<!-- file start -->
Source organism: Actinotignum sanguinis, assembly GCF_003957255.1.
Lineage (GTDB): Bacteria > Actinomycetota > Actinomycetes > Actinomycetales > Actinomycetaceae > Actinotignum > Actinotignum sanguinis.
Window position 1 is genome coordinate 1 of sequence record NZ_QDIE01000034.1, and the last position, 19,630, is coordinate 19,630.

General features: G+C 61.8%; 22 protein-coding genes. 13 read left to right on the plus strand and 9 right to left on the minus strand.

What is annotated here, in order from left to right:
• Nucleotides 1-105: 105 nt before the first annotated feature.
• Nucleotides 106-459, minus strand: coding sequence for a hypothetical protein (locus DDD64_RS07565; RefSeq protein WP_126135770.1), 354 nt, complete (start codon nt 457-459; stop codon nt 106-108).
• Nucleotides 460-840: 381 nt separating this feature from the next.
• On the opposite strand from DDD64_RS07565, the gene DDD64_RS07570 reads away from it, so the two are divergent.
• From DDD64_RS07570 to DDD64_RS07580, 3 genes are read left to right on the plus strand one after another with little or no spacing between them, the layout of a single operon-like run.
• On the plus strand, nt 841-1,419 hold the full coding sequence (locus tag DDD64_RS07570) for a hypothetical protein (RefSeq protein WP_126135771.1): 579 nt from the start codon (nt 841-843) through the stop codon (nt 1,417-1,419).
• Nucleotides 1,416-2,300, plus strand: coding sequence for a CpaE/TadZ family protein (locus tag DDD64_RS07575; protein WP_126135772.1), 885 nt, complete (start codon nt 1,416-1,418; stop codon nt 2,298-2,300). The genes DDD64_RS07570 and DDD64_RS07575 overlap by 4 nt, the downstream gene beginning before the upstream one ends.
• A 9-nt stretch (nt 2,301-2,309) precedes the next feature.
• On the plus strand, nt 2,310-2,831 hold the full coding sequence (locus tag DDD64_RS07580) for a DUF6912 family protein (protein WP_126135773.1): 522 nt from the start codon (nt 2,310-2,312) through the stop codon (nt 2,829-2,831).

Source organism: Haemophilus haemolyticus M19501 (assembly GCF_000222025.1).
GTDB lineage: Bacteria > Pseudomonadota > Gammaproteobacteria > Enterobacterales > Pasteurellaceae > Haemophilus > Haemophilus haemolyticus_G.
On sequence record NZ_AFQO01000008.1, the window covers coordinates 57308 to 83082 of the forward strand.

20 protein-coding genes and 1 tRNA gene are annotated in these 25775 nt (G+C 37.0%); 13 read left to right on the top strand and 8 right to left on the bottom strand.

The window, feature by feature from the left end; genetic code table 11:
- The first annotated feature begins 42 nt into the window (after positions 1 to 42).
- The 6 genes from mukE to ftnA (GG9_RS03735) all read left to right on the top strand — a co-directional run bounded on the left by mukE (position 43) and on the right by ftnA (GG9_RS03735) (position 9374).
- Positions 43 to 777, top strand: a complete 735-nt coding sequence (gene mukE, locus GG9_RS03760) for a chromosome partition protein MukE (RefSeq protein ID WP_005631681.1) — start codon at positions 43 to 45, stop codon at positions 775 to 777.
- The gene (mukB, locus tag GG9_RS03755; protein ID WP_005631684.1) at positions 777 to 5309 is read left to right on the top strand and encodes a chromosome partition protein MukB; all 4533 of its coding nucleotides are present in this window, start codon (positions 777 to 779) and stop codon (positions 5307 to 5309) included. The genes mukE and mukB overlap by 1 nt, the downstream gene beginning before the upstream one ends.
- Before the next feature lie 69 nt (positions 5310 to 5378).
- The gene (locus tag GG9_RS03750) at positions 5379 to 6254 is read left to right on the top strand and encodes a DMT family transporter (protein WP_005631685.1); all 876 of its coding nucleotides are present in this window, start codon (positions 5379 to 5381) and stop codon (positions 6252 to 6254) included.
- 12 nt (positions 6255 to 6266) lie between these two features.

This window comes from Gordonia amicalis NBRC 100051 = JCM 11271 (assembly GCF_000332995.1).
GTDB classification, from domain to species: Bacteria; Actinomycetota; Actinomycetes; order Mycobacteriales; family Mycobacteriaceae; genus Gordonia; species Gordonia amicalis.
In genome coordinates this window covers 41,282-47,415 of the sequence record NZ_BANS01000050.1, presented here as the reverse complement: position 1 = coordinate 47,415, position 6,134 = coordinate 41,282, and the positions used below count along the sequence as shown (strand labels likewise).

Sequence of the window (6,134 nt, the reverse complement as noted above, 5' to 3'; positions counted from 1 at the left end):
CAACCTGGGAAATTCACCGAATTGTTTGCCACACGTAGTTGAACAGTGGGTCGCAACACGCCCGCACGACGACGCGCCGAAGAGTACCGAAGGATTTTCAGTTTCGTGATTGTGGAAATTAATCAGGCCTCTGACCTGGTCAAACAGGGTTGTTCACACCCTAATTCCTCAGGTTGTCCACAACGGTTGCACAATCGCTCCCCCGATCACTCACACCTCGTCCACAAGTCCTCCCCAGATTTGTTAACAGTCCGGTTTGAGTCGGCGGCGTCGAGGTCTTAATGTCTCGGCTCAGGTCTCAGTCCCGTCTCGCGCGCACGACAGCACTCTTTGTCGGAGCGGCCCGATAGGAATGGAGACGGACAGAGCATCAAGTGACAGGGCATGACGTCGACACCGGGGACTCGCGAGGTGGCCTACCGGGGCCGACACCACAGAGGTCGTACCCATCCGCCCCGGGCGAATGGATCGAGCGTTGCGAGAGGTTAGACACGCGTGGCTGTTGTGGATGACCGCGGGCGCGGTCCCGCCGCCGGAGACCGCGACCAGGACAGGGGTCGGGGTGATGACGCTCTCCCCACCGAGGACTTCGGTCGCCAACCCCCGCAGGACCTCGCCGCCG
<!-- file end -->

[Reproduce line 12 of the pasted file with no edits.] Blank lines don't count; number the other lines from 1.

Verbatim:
• Nucleotides 1,416-2,300, plus strand: coding sequence for a CpaE/TadZ family protein (locus tag DDD64_RS07575; protein WP_126135772.1), 885 nt, complete (start codon nt 1,416-1,418; stop codon nt 2,298-2,300). The genes DDD64_RS07570 and DDD64_RS07575 overlap by 4 nt, the downstream gene beginning before the upstream one ends.